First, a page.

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Progress on sale of hospital site

Westborough official says state has given verbal agreement on deal

The entrance to Westborough State Hospital, which closed in 2010. The 125-acre site includes more than 40 buildings.

Globe STAFF/FILE 2000

The entrance to Westborough State Hospital, which closed in 2010. The 125-acre site includes more than 40 buildings.

Westborough Town Manager Jim Malloy said Thursday that a verbal agreement has been reached with the state on the sale of the shuttered Westborough State Hospital in which the town would buy the hospital property, resell all or part of the land for commercial development, and give the state a portion of the net proceeds.

Malloy said he could not disclose details of the agreement — including the negotiated price — until a written version is produced.

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The town manager said he is optimistic that residents will approve purchasing the hospital property, with the proposal anticipated for a vote at Special Town Meeting in October. He recalled a 2011 meeting where “the vast majority said the town should buy this and direct the redevelopment of it.”

According to information posted on the town’s website, the hospital closed in 2010, at which time the state created the Westborough State Hospital Re-Use Commission.

In a 2011 report, the commission cited a study by Sasaki Associates that determined that it could make the most money by selling the land to a developer that would build 500 housing units.

“Something like that would push us to build a new school,” Malloy said on Thursday. A new school, he estimated, would cost Westborough more than $6 million a year for debt service and operating costs alone.

Additionally, if the property is sold to a developer, the town would lose out on six soccer fields that it had built on the land, under a lease from the state at a cost of $1 a year.

Replacement soccer fields would run the town $4.4 million for construction costs and land acquisitions.

However, Malloy estimated that Westborough could make $1.2 million in annual property taxes if the site off Lyman Street was developed commercially.

“People will see it’s a very positive thing for the town,” he said.

Additional public forums on the purchase of the state hospital will be held in September and October.

In an interview last month, town planner Jim Robbins said the site is 125 acres, with 92 acres of usable land. The rest consists of steep slopes and wetlands.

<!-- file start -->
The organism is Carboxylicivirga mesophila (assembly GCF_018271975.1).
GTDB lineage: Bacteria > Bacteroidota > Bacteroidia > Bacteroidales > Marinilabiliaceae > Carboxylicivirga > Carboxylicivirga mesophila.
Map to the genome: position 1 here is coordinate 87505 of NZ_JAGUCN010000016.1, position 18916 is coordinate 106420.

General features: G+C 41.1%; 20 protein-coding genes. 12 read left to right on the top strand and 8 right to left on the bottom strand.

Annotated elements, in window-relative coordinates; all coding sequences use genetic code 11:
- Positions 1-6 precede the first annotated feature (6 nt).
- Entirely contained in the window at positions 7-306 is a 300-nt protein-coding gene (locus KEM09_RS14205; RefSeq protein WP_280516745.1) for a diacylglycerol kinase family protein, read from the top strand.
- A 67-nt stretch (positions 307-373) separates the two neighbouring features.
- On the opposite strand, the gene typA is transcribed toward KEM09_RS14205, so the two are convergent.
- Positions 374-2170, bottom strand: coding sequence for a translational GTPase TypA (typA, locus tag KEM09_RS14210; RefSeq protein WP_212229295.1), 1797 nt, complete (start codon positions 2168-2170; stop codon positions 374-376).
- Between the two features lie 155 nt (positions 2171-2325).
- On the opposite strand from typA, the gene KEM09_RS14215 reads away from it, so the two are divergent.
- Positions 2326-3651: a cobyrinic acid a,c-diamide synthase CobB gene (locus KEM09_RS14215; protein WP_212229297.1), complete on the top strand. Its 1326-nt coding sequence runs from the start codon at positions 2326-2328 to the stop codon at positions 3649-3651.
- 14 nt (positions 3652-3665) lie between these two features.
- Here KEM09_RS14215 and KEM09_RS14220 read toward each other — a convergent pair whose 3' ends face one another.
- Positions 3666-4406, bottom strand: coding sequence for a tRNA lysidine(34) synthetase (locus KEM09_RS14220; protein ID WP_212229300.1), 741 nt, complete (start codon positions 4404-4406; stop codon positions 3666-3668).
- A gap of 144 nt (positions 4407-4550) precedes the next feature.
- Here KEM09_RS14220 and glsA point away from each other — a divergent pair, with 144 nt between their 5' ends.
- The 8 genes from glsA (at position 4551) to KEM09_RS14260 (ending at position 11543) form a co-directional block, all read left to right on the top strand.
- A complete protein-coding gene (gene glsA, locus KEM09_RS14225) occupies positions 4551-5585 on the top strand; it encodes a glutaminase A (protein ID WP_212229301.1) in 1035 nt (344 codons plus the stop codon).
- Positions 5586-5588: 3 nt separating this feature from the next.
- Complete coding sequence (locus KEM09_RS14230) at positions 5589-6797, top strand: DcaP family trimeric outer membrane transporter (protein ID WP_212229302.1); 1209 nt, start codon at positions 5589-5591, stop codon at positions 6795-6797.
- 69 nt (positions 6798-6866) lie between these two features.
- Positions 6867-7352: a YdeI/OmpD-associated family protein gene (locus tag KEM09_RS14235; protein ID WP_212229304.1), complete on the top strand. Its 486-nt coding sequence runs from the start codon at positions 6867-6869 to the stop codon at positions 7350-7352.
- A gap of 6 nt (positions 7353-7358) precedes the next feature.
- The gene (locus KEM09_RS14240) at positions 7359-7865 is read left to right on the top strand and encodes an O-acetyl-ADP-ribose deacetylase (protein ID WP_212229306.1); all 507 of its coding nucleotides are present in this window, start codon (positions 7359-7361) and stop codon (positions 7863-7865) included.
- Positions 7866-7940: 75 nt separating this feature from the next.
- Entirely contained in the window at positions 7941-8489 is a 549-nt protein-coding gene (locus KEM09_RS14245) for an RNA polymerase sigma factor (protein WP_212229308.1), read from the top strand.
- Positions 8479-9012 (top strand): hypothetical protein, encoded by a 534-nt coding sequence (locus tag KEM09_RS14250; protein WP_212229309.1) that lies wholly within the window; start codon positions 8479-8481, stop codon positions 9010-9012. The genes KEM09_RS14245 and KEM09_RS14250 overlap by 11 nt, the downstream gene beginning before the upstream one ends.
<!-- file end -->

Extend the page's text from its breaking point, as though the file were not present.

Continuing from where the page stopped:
There are more than 40 structures on the property, the largest of which is the administration building. Many buildings are in such bad condition that they’re unusable.

What makes the situation unusual, according to Robbins, is that the state is willing to sell the property to the host community with few conditions.

“No other town was able to secure . . . their hospitals with no strings attached,” said Robbins. “For example, Belmont, Foxborough, Northhampton — all of them have retrofitted existing structures for use. All those projects had issues with existing buildings. The cost to rehabilitate them is so great,’’ with the removal of hazardous materials like asbestos particularly expensive, he said.

The area is zoned for mixed use, Robbins said, which would allow a wide range of developments, including offices, retail, residential, hotels, and recreation.

“There is water there, so it’s very attractive,” he said.

While a residential development would be allowed, the town is not considering that as a likely option. “We want a positive cash flow,” Robbins said. “At some point, we’ve got to balance the budget.”

According to Malloy, there is the potential for 1 million square feet of taxable commercial development on the site.

Ideally, Robbins said, he would like to see mixed commercial use, such as a medical campus, or a combination of restaurants, retail shops and a hotel, as well as promoting the use of Lake Chauncy.

“This was the first mental health facility in the Commonwealth,” Robbins said of the former state hospital. “The administrative building is still in very good condition. We’d try to save that. It’d make a great conference center. Other structures are so compromised that they’re not salvageable. Most buildings would be removed.”

John Swinconeck can be reached at johnswinc@ gmail.com.
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